This reduced difference, however, does not allow the semiconductor to be used in profitable applications: we must help, in some way, the semiconductor to allow the jump of the electrons, and thus to allow a more easily passage of the electric current. In order to do this, we must dope the semiconductor, that is, we must introduce inside the crystalline structure of the semiconductor some impurities. These impurities are essentially of two types: we can add atoms that are donor of electrons (in this case we speak about an n-type semiconductor) or atoms that are receptors of electrons (in this case we speak about p-type semiconductors). One of the most used doped semiconductors is the gallium arsenide, which will meet shortly, and which is made from gallium and arsenic.
Anyway, approaching two semiconductors of different types to each other will be realized a junction, which will create a potential difference within a system said diode, which is able to be traversed or not by the current according to the polarization of the electrical signal that passes through it. For example if we connect a diode to a common battery, we can make two separate circuits, one to direct polarization that allows the passage of current, and a reverse polarization that prevents the passage of the current.

Direct (left) and reverse (right) polarizations. Schemes designed by Alessandro Veltri
A particular application of the diodes are the LEDs, essentially made using gallium arsenide, which, such as lasers, they emit monochromatic light. The first LED to be made ​​was the red in 1962 by Nick Holonyak, Jr.(1), then at General Electric Company, which was followed in 1972 by the yellow LED realized by George Craford, a Holonyak's student.
One of the first uses of LED display screens were digital watches and calculators, thus beginning a long process half a century (not yet in full) to the complete replacement of light bulbs invented (more or less!) by Edison. The last part of this process, in fact, provided for the completion of the LEDs on the primary colors: it was necessary to add the blue LED, which was first demonstrated in 1994 by Shuji Nakamura(2) of the Nichia Corporation. The Nakamura's diode was based on InGaN, and the year after Isamu Akasaki and Hiroshi Amano(3) completed the work by studying the structure of GaN. The work of the three Japanese researchers opens the way towards the fast development of white LEDs, and then for the realization of bulbs can emit an amount of light equal to and higher than that of incandescent bulbs with lower power consumption. And just the energy savings that emphasizes the motivation of the Nobel Prize for Physics in 2014 awarded, rightly, to Isamu Akasaki, Hiroshi Amano, and Shuji Nakamura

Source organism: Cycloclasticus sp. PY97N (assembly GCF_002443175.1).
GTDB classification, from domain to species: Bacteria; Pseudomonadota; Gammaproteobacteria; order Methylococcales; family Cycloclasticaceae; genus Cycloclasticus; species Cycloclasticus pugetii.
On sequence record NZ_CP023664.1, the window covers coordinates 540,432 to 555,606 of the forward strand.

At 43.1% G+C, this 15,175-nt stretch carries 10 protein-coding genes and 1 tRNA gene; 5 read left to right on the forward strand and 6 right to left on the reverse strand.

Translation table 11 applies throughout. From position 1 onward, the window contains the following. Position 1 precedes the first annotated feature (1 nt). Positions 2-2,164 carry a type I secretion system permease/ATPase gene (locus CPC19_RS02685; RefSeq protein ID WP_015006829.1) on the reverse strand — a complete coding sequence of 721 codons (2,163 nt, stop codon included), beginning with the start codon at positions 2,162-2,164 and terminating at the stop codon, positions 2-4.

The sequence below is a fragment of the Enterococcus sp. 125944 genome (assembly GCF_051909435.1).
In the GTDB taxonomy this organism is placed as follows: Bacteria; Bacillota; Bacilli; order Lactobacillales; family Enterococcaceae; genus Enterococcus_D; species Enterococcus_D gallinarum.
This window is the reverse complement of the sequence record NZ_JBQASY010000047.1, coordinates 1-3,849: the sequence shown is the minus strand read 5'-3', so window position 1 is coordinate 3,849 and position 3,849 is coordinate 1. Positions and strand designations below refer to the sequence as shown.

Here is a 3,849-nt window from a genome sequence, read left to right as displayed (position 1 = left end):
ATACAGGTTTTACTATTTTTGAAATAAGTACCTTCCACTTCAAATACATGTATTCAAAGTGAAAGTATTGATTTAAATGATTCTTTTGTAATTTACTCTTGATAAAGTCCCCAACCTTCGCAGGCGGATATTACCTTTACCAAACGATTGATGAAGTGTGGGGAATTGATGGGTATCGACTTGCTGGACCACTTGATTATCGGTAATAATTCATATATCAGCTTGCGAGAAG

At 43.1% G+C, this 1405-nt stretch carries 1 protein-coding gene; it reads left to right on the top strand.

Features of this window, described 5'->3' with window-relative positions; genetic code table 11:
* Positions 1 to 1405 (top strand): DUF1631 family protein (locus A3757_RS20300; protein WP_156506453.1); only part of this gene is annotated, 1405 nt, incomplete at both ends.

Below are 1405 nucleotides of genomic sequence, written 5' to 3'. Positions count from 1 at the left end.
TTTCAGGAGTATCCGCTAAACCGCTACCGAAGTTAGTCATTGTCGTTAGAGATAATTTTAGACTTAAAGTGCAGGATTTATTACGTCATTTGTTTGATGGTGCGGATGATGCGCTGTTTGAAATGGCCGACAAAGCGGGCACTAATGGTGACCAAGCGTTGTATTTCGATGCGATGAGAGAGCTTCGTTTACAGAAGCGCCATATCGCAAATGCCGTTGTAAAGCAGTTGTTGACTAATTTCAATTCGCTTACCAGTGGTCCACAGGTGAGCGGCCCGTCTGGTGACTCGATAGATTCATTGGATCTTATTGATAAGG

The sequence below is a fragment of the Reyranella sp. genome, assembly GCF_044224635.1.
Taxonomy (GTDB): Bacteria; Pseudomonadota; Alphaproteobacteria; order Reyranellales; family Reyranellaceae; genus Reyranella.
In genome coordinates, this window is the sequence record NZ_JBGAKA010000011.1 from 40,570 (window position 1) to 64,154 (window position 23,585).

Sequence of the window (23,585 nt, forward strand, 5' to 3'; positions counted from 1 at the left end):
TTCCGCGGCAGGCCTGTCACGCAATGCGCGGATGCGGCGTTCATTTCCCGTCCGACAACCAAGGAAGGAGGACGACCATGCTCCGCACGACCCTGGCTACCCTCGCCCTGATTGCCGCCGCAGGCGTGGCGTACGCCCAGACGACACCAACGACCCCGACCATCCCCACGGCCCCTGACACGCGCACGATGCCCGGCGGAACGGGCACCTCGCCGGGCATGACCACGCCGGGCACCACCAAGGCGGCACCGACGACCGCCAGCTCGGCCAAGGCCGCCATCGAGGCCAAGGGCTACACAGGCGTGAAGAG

for the invention of efficient blue light-emitting diodes which has enabled bright and energy-saving white light sources

(1) Holonyak N. & Bevacqua S.F. (1962). Coherent (visible) light emission from Ga(As1−xPx) junctions, Applied Physics Letters, 1 (4) 82. DOI: http://dx.doi.org/10.1063/1.1753706
(2) Nakamura S., Mukai T. & Senoh M. (1994). Candela-class high-brightness InGaN/AlGaN double-heterostructure blue-light-emitting diodes, Applied Physics Letters, 64 (13) 1687. DOI: http://dx.doi.org/10.1063/1.111832
(3) Akasaki I., Amano H., Sota S., Sakai H., Tanaka T. & Koike M. (1995). Stimulated Emission by Current Injection from an AlGaN/GaN/GaInN Quantum Well Device, Japanese Journal of Applied Physics, 34 (11B) L1517. DOI: http://dx.doi.org/10.7567/jjap.34.l1517